Researchers discover precisely how thalidomide causes birth defects

April 19, 2011

Thalidomide may have been withdrawn in the early 1960s for use by pregnant women, but its dramatic effects remain memorable half a century later. Now, researchers have taken a major step toward understanding exactly how thalidomide causes the birth defects. This is important as thalidomide is still used to treat diseases like multiple myeloma and leprosy, and is being tested for cancers and autoimmune disorders. This discovery was recently published online in the FASEB Journal.

"The ability of breakdown products to cause birth defects complicates our attempts to understand how the birth defects arise and the search for safer alternatives to thalidomide, although the rabbit embryo culture model will facilitate both processes," said Peter G. Wells, Pharm.D., a researcher involved in the work from the Department of Pharmacology and Toxicology at the University of Toronto in Ontario, Canada.

Specifically, Wells and colleagues found that birth defects result from not only thalidomide, but also from the compounds that it breaks down to in the body, which last up to 40 times longer in the body than thalidomide itself. These compounds ultimately lead to the production of highly toxic forms of oxygen, called "reactive oxygen species," (ROS) including hydrogen peroxide and free radicals that alter disrupt normal , causing birth defects.

To make this discovery, the scientists developed a new for fetal thalidomide exposure by extracting rabbit embryos from pregnant mothers during the first trimester of pregnancy, when the limbs and other structures are developing. Then they cultured the embryos in dishes for one to two days, with or without exposure to thalidomide or one of its breakdown products. Front and hind limb deformities as well as other abnormalities were observed only in the embryos exposed to thalidomide or one of its products. caused by ROS and was similarly increased only in the exposed embryos.

"Administering thalidomide to pregnant women remains was of the biggest mistakes made in modern medicine," said Gerald Weissmann, M.D., Editor-in-Chief of the , "Yet we now use thalidomide and related products as effective therapies for serious diseases. This research not only explains what caused all that misery years ago, but promises to help us find safer alternatives to thalidomide in the future."

Explore further: Japan may regulate thalidomide

More information: Crystal J. J. Lee, Luisa L. Gonçalves, and Peter G. Wells. Embryopathic effects of thalidomide and its hydrolysis products in rabbit embryo culture: evidence for a prostaglandin H synthase (PHS)-dependent, reactive oxygen species (ROS)-mediated mechanism. FASEB J. doi:10.1096/fj.10-178814

Related Stories

Japan may regulate thalidomide

June 13, 2006

Doctors in Japan will be required to register patients who are using the drug thalidomide under proposed regulations, the Japan Times reported.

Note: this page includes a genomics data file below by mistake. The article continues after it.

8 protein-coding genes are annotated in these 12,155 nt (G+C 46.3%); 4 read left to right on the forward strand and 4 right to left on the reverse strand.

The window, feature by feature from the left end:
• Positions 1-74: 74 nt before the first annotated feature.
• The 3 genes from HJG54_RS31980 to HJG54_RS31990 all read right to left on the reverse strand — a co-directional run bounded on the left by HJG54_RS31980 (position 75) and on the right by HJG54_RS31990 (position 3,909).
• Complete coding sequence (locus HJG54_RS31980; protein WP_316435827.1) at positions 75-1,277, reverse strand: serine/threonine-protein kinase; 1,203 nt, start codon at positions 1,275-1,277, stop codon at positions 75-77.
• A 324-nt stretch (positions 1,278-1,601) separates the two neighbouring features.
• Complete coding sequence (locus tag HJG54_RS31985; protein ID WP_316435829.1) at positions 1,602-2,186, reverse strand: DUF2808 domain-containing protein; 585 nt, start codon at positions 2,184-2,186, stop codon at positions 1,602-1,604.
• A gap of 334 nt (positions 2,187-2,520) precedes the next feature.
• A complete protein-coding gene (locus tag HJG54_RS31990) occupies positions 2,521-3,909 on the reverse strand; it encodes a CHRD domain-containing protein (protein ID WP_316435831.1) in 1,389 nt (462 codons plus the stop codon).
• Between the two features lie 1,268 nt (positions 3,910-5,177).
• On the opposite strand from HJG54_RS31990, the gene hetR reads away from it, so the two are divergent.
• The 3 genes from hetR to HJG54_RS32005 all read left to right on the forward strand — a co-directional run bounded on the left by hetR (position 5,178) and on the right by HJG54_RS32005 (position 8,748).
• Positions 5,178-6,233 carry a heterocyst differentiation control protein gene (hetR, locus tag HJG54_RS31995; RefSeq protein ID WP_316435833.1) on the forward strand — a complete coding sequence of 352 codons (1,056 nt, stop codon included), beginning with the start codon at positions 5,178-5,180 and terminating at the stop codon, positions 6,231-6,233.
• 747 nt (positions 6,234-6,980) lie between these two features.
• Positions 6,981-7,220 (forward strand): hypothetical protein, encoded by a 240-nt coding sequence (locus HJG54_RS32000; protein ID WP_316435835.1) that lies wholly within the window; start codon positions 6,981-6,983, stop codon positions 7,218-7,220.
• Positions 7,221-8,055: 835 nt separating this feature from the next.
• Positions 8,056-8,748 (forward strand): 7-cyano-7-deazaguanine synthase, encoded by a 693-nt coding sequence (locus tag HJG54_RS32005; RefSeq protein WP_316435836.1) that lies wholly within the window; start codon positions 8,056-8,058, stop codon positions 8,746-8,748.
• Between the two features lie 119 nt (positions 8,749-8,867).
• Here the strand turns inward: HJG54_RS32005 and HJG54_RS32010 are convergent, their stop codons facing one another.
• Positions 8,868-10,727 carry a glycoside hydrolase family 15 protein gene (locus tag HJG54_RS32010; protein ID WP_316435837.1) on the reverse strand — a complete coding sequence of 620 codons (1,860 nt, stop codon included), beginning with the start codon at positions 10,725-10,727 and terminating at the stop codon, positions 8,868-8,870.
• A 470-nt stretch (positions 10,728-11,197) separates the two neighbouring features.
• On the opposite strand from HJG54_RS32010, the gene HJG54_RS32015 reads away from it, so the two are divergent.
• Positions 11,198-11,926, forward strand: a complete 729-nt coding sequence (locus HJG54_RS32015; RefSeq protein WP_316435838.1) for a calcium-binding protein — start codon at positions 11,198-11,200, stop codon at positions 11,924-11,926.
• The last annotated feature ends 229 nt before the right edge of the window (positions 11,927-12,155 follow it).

New insights into thalidomide-birth defect episode

November 10, 2008

Scientists in Germany have discovered why the medication thalidomide appeared safe in animal tests before going on the market 50 years ago, only to cause perhaps the most extensive outbreak of drug-induced birth defects in ...

Solving the 50-year-old puzzle of thalidomide

November 17, 2009

Research into the controversial drug thalidomide reveals that the mechanism through which the drug causes limb defects is the same process which causes it to damage internal organs and other tissues. The article, published ...

Japan team uncovers thalidomide mystery

March 12, 2010

Japanese scientists have uncovered how thalidomide led to deformities in children born to mothers taking the drug in the 1950s and 1960s, according to a study released Friday.

New use for once-cursed drug Thalidomide?

April 4, 2010

Thalidomide, the sedative blamed for tragic birth defects half a century ago, treated a rare inherited blood disorder, according to lab experiments reported on Sunday.

Recommended for you

Basic research fuels advanced discovery

August 26, 2016

Clinical trials and translational medicine have certainly given people hope and rapid pathways to cures for some of mankind's most troublesome diseases, but now is not the time to overlook the power of basic research, says ...

New method creates endless supply of kidney precursor cells

August 25, 2016

Salk Institute scientists have discovered the holy grail of endless youthfulness—at least when it comes to one type of human kidney precursor cell. Previous attempts to maintain cultures of the so-called nephron progenitor ...

New avenue for understanding cause of common diseases

August 25, 2016

A ground-breaking Auckland study could lead to discoveries about many common diseases such as diabetes, cancer and dementia. The new finding could also illuminate the broader role of the enigmatic mitochondria in human development.

0 comments

Please sign in to add a comment. Registration is free, and takes less than a minute. Read more

Click here to reset your password.
Sign in to get notified via email when new comments are made.